- SFO confirms it withdrew the arrest warrant for Nisar Afzal and closed the investigation.
- Birmingham Mortgage Fraud case was one of the biggest cases of its nature in UK history.
- Nisar had left for Pakistan in 2006 at the start of the investigation, alleging that he was wrongly framed in the case.
LONDON: The UK’s Serious Fraud Office (SFO) has decided to close a high-profile, 15-year-long pursuit of British-Pakistani businessman Nisar Afzal after concluding that an investigation involving a £50 million mortgage fraud no longer met the test of prosecution as defined in the UK’s Code for Crown Prosecutors.
The SFO has told The News that as per the terms of the Code for Crown Prosecutors, there must either be sufficient evidence to convict an accused in court or it should be in the public interest to prosecute.
The SFO confirmed that it withdrew the arrest warrant for Nisar Afzal and closed the investigation “on the basis of the Test in the Code for Crown Prosecutors”, not on “evidential grounds”.
The Birmingham Mortgage Fraud case was one of the biggest cases of its nature in UK history. Nisar had left for Pakistan in 2006 at the start of the investigation, alleging that he was “wrongly framed in the case in a high profile conspiracy and that he would not get justice in the given circumstances.”
He was ultimately never charged and he continued to claim innocence from Pakistan through his UK lawyers.
The SFO has now confirmed that Restraining Orders, first secured on July 24, 2006, have been discharged and “there are no proceedings by the SFO” against him anymore.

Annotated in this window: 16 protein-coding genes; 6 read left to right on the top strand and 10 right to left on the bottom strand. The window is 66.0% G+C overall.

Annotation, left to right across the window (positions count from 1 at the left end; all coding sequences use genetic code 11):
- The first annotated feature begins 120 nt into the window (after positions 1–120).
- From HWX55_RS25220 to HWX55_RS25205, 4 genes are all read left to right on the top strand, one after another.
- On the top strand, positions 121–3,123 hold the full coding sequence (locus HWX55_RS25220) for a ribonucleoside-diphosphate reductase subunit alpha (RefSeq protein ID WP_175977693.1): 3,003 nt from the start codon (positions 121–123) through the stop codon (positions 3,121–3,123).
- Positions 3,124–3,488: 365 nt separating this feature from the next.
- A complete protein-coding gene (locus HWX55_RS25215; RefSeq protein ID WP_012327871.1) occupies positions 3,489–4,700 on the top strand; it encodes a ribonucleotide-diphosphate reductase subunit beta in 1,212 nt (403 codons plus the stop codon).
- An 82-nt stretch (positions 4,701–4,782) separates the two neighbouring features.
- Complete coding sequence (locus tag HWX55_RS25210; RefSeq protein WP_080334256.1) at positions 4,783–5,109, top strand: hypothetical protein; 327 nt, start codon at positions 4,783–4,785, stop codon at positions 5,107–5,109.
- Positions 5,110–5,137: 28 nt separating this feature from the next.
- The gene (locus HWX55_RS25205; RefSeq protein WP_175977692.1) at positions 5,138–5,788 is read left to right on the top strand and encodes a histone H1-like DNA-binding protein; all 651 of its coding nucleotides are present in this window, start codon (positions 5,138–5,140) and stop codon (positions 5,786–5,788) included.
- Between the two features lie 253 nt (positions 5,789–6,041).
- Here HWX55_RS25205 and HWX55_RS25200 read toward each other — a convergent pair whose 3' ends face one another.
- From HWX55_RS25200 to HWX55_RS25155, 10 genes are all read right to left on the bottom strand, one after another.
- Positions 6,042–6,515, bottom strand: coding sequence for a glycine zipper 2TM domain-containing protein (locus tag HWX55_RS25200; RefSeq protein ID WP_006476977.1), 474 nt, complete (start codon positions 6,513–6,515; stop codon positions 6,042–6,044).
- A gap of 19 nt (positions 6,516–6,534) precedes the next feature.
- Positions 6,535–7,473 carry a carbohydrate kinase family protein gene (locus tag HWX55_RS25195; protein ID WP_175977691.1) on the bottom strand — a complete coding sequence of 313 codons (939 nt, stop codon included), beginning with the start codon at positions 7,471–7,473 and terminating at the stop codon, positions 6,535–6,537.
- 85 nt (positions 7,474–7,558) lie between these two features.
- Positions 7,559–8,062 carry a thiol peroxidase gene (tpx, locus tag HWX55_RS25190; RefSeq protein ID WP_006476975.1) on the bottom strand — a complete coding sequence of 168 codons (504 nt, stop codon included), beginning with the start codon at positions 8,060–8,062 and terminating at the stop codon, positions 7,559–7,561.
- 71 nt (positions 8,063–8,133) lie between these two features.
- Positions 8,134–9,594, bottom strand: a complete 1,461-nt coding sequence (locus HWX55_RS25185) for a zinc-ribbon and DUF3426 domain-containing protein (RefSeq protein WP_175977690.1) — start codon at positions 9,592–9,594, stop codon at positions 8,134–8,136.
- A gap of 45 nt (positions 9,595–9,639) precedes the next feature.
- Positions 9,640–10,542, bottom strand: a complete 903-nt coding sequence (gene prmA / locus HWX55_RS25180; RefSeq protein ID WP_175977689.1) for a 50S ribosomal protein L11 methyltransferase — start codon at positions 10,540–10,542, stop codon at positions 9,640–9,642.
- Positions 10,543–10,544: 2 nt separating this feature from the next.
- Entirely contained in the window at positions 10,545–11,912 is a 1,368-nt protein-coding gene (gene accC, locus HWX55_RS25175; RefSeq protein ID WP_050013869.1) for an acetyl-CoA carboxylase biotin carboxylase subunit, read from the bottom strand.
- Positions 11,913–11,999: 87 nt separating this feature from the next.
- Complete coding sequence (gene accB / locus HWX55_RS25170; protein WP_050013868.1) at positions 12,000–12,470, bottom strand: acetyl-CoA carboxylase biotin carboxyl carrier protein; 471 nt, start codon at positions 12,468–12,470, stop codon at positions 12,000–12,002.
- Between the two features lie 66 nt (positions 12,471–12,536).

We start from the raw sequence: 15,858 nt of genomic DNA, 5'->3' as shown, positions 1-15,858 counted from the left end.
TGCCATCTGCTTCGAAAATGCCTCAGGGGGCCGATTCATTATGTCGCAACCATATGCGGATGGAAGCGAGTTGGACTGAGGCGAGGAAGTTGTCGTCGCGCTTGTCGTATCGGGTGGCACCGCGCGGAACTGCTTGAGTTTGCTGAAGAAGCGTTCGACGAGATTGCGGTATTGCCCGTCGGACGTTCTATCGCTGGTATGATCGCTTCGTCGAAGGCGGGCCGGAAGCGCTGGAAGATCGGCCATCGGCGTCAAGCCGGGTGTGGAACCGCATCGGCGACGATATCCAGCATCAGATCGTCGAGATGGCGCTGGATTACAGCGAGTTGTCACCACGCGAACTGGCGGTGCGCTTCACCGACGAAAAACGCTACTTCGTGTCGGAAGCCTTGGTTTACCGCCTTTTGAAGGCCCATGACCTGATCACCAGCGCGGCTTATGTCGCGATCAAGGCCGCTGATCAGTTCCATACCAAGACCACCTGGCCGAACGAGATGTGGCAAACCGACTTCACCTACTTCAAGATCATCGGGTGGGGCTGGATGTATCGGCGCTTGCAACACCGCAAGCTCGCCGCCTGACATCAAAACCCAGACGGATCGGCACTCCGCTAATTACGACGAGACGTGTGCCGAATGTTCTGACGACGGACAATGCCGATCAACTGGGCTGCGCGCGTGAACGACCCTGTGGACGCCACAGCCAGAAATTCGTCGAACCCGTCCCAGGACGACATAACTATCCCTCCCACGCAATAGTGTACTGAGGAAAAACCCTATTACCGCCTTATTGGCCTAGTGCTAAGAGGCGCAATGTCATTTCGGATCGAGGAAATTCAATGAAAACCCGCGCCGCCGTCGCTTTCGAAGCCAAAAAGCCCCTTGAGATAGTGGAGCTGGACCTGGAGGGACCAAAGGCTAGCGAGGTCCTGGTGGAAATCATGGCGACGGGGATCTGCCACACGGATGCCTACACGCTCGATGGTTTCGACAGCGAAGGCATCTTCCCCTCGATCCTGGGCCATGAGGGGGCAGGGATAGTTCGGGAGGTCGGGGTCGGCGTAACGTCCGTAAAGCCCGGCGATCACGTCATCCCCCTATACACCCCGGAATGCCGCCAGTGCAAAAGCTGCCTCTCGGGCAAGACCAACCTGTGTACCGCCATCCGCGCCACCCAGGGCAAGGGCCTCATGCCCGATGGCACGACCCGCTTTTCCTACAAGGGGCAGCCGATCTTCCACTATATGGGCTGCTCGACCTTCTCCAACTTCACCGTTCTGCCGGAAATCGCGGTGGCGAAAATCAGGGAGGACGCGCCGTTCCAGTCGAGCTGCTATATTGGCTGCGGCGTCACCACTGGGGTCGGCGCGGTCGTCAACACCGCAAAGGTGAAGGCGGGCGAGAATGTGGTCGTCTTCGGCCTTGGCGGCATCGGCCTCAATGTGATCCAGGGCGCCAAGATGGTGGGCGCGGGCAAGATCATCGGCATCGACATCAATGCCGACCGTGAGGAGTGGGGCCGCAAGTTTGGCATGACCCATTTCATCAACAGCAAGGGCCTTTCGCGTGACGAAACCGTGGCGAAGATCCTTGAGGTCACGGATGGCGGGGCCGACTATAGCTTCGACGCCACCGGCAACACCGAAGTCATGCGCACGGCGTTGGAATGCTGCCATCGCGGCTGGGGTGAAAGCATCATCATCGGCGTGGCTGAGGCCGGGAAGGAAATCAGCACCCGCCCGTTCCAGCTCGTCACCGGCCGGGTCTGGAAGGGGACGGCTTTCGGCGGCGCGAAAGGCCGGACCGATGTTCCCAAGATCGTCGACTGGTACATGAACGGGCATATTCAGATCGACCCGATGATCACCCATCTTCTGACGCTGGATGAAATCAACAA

An arrest warrant, secured at the Westminster Magistrates’ Court against Afzal on October 29, 2010, has also been withdrawn by the director of the SFO under the Criminal Justice Act of 1987.
The Southwark Crown Court ordered the release of the Restraining Orders and discharging of the arrest warrant after the SFO made an application to the court saying it will not pursue the criminal case against Nisar Afzal anymore and planned to close the file.
The £50m Birmingham mortgage fraud took place between 2004 and 2006. The Westminster Magistrates’ Court had subsequently ordered the forfeiture of all funds held in Afzal’s bank account at the start of the investigation. The funds, too, have been released.
Nisar himself was never charged for the allegations on which his brother was ultimately convicted. The SFO had wanted Nisar to return to the UK first to face trial. However, Nisar had continued to stress that he would return only if the SFO confirmed in writing that it had completed its investigations in the UK and Pakistan, covering every aspect of the case with full verification.
Nisar’s lawyers had argued that it was deeply unfair and unjust that the matter was not being investigated and that the defence, which was capable of exonerating Nisar Afzal, was not being obtained as that would help a fair trial and help uphold the rule of law.
The lawyers had further argued that the actions taken by the SFO were “abuse of process” and that Nisar was ready to be prosecuted but only once the full evidence had been gathered.
Meanwhile, Nisar’s brother Saghir Afzal was jailed for 10 years in 2011, around the time Nisar Afzal was kidnapped in Pakistan. Saghir’s lawyers had told the Court of Appeal that Saghir was never involved in any criminal act, but had pleaded guilty under extreme duress.
On the other hand, the SFO had said “the UK legal system has robust safeguards to ensure an individual is not placed under duress. Defendants are free to enter a plea on the basis of an informed decision with legal counsel, and with a judge overseeing the judicial process”.
Saghir was sentenced to an additional 10 years for failing to pay a near 30 million pound confiscation order within six months.
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